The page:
Rowan Bunning, the Australian pioneer of Scrum has said, “…the agile movement is part of a larger movement towards more humane and dynamic workplaces in the 21st century.” Every person who knows Agile well will agree that Agile turns the focus on the people from the processes and systems. Somehow, this has proved to work as far as increasing efficiency is concerned.
Those who do not know much about Scrum may wonder why the discussion about Agile, so let us have a tiny discussion on that. Originating somewhere around the ’70s with an emphasis on evolutionary project management and adaptive software development, Agile became truly popular in the 21st century. So did Scrum, with people in businesses starting to talk about it, and even about the CSM and CSPO course that proved as an entry in the world of Scrum.
Scrum, the main topic of our discussion, is a framework based on the agile approach. It follows the agile principles of being adaptive throughout the development process by having self-organizing teams that set and attain smaller goals.
Before speaking about the market demand for Scrum and Scrum professionals, it is interesting to have a look at how Scrum is implemented. Have a look at the image below
Essential Features of Scrum that Make It a Success
The traditional methods of product development had goals that were far set and rigid. Whenever obvious problems such as changes in requirements by customers came, the whole goal had to be rearranged from the beginning, making it difficult to adjust. Additionally, having specific team members working on specific tasks meant slow down or roadblocks in the absence of a particular member.
Scrum overcomes the above problems to an almost complete extent by having teams where members can undertake multiple tasks, and are not weighed down by long term single large goals. The focus is to deliver a valuable product in increments with short term goals. This brings flexibility and adaptability to changes.
One of the important principles of Scrum is delivering high-quality software/products. It is also mentioned in the Scrum Manifesto that working software/product is the primary measure of success. Interestingly, having self-organizing teams makes the team more accountable for its performance, as it is no more tied in conventional processes and systems.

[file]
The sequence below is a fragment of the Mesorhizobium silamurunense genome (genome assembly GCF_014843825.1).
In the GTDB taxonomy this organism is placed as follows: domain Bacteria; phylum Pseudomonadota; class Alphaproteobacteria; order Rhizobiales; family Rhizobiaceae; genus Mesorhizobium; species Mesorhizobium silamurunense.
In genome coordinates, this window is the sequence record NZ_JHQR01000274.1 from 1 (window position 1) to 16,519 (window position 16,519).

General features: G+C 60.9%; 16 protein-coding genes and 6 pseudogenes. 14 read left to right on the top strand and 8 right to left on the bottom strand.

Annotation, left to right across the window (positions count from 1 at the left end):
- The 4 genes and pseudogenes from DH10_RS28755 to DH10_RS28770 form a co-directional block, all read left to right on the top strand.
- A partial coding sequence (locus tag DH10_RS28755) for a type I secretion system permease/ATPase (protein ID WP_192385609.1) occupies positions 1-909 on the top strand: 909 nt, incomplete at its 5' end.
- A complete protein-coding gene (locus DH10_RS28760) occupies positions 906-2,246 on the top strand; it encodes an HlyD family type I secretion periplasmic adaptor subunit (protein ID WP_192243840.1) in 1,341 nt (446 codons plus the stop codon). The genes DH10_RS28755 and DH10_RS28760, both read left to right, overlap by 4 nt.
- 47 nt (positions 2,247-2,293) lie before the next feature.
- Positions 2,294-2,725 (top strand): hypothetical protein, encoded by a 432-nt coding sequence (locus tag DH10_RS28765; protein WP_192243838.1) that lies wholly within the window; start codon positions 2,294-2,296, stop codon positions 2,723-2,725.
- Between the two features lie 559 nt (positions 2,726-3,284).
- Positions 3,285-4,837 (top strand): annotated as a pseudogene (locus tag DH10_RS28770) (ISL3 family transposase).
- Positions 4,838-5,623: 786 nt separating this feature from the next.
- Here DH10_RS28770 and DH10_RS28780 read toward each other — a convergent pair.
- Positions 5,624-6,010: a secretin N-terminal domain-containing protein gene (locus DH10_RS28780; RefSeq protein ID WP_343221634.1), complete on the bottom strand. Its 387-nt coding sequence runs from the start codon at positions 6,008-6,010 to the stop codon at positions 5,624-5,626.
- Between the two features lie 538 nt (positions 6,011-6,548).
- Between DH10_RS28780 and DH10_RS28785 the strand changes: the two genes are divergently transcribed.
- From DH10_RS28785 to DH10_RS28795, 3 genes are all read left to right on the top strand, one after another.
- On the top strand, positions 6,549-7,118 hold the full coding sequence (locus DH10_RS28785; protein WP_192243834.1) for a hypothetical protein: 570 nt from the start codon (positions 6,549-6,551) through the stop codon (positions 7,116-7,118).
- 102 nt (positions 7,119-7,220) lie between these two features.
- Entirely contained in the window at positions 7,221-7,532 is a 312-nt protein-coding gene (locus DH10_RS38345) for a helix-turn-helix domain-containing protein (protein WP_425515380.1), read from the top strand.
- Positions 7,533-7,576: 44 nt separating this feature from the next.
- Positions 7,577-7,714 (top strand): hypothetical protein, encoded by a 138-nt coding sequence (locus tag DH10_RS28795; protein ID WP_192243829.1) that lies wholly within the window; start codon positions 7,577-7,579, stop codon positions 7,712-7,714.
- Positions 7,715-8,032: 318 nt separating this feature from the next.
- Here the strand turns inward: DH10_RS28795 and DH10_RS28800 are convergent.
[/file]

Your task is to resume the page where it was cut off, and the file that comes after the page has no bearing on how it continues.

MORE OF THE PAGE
This accountability acts as a factor in the improvement in product quality.
- Iterative and incremental
As mentioned in point 1, having a single large goal is dependent on may internal as well as external factors and has a high chance of failure in achieving in terms of time or quality. Scrum operates in time-boxed iterations called Sprints, as seen in the image above.
Sprints are when smaller goals are set, always less than one month, usually of a week or two, and the focus is on achieving that goal. This ensures higher flexibility and clarity. If there are flaws in the approach towards a product’s development, they are surfaced in these sprints and accordingly, actions can be taken immediately. This makes the whole process less vulnerable to failure. Hence it is rightly said that Scrum is not a problem-solving framework, but a problem surfacing framework.
Scrum Master and Product Owner are in charge of communicating everything within and outside of the team. A core value of Scrum is transparency, wherein product owners are required to communicate the true progress of the project with all the stakeholders.
This builds trust and makes the process more effective.
The Market and Scrum
Take a look at the pie chart below.
Agile has become a widely used approach in many industries, especially those that deal with software development. Among the usage of Agile frameworks, it can be seen from the above image that Scrum is the undoubted leader with way over half the organizations using pure Scrum. Add the hybrid Scrum frameworks and the number goes even higher.
Numbers speak better than words, and we cannot doubt the growing demand of Scrum, and hence the professionals in Scrum. Scrum professionals are certified product development professionals where the certification comes from a global Scrum authority such as the Scrum Alliance.
To make a career in Scrum, one can choose to become a Scrum developer, which is a basic part of the team, or a Scrum Master, who operates as the servant-leader to the Scrum team, clearing obstacles and maintaining clarity, or a Scrum Product Owner, who creates and communicates a vision of what is to be done and also acts as a communicator to all stakeholders.
In any case, a certification is a must and a training course, for e.g., a Certified Scrum Product Owner Certification is highly recommended.